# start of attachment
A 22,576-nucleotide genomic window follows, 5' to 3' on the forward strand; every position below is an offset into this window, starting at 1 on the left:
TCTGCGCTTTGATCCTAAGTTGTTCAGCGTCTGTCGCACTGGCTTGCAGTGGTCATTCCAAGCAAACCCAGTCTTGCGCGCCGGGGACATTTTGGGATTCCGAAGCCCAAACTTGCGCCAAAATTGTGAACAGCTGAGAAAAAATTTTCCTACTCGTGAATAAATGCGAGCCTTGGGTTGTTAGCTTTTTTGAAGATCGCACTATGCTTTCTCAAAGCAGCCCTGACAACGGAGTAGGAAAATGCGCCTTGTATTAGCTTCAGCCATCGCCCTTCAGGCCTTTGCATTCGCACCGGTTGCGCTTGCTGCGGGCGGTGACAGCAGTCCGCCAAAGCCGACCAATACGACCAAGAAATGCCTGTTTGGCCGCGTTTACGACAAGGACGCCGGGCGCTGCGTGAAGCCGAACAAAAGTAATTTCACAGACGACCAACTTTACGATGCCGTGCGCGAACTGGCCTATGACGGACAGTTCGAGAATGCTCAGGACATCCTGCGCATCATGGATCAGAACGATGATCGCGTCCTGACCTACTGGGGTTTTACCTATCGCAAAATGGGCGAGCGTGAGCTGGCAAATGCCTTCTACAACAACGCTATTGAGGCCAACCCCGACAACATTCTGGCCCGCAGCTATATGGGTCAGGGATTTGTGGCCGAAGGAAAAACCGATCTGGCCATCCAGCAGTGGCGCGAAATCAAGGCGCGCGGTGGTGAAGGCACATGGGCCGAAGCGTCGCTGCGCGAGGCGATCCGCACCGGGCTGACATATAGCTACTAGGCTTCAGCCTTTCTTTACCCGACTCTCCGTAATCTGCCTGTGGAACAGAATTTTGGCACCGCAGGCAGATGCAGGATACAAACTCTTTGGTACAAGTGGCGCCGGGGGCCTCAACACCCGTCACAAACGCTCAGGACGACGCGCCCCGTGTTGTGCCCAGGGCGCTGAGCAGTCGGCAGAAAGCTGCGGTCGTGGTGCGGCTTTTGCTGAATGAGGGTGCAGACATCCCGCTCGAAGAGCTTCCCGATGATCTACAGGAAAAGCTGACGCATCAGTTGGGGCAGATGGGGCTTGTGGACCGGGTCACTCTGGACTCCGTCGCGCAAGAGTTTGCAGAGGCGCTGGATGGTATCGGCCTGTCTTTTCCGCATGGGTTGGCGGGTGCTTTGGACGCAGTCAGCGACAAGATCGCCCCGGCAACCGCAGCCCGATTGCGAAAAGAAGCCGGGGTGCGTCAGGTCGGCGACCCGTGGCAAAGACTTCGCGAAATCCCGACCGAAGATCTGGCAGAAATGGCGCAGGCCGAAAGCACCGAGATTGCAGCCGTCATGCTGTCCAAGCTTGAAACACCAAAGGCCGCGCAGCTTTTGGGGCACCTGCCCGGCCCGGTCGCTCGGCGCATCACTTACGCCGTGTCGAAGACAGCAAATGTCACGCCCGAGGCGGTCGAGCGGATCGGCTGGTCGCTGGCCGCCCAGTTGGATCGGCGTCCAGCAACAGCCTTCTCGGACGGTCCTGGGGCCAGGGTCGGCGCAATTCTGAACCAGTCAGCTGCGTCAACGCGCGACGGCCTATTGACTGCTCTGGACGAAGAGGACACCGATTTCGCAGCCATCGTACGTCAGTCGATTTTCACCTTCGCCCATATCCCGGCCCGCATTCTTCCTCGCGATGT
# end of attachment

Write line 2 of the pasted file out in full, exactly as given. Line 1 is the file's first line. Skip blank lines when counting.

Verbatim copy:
TCTGCGCTTTGATCCTAAGTTGTTCAGCGTCTGTCGCACTGGCTTGCAGTGGTCATTCCAAGCAAACCCAGTCTTGCGCGCCGGGGACATTTTGGGATTCCGAAGCCCAAACTTGCGCCAAAATTGTGAACAGCTGAGAAAAAATTTTCCTACTCGTGAATAAATGCGAGCCTTGGGTTGTTAGCTTTTTTGAAGATCGCACTATGCTTTCTCAAAGCAGCCCTGACAACGGAGTAGGAAAATGCGCCTTGTATTAGCTTCAGCCATCGCCCTTCAGGCCTTTGCATTCGCACCGGTTGCGCTTGCTGCGGGCGGTGACAGCAGTCCGCCAAAGCCGACCAATACGACCAAGAAATGCCTGTTTGGCCGCGTTTACGACAAGGACGCCGGGCGCTGCGTGAAGCCGAACAAAAGTAATTTCACAGACGACCAACTTTACGATGCCGTGCGCGAACTGGCCTATGACGGACAGTTCGAGAATGCTCAGGACATCCTGCGCATCATGGATCAGAACGATGATCGCGTCCTGACCTACTGGGGTTTTACCTATCGCAAAATGGGCGAGCGTGAGCTGGCAAATGCCTTCTACAACAACGCTATTGAGGCCAACCCCGACAACATTCTGGCCCGCAGCTATATGGGTCAGGGATTTGTGGCCGAAGGAAAAACCGATCTGGCCATCCAGCAGTGGCGCGAAATCAAGGCGCGCGGTGGTGAAGGCACATGGGCCGAAGCGTCGCTGCGCGAGGCGATCCGCACCGGGCTGACATATAGCTACTAGGCTTCAGCCTTTCTTTACCCGACTCTCCGTAATCTGCCTGTGGAACAGAATTTTGGCACCGCAGGCAGATGCAGGATACAAACTCTTTGGTACAAGTGGCGCCGGGGGCCTCAACACCCGTCACAAACGCTCAGGACGACGCGCCCCGTGTTGTGCCCAGGGCGCTGAGCAGTCGGCAGAAAGCTGCGGTCGTGGTGCGGCTTTTGCTGAATGAGGGTGCAGACATCCCGCTCGAAGAGCTTCCCGATGATCTACAGGAAAAGCTGACGCATCAGTTGGGGCAGATGGGGCTTGTGGACCGGGTCACTCTGGACTCCGTCGCGCAAGAGTTTGCAGAGGCGCTGGATGGTATCGGCCTGTCTTTTCCGCATGGGTTGGCGGGTGCTTTGGACGCAGTCAGCGACAAGATCGCCCCGGCAACCGCAGCCCGATTGCGAAAAGAAGCCGGGGTGCGTCAGGTCGGCGACCCGTGGCAAAGACTTCGCGAAATCCCGACCGAAGATCTGGCAGAAATGGCGCAGGCCGAAAGCACCGAGATTGCAGCCGTCATGCTGTCCAAGCTTGAAACACCAAAGGCCGCGCAGCTTTTGGGGCACCTGCCCGGCCCGGTCGCTCGGCGCATCACTTACGCCGTGTCGAAGACAGCAAATGTCACGCCCGAGGCGGTCGAGCGGATCGGCTGGTCGCTGGCCGCCCAGTTGGATCGGCGTCCAGCAACAGCCTTCTCGGACGGTCCTGGGGCCAGGGTCGGCGCAATTCTGAACCAGTCAGCTGCGTCAACGCGCGACGGCCTATTGACTGCTCTGGACGAAGAGGACACCGATTTCGCAGCCATCGTACGTCAGTCGATTTTCACCTTCGCCCATATCCCGGCCCGCATTCTTCCTCGCGATGT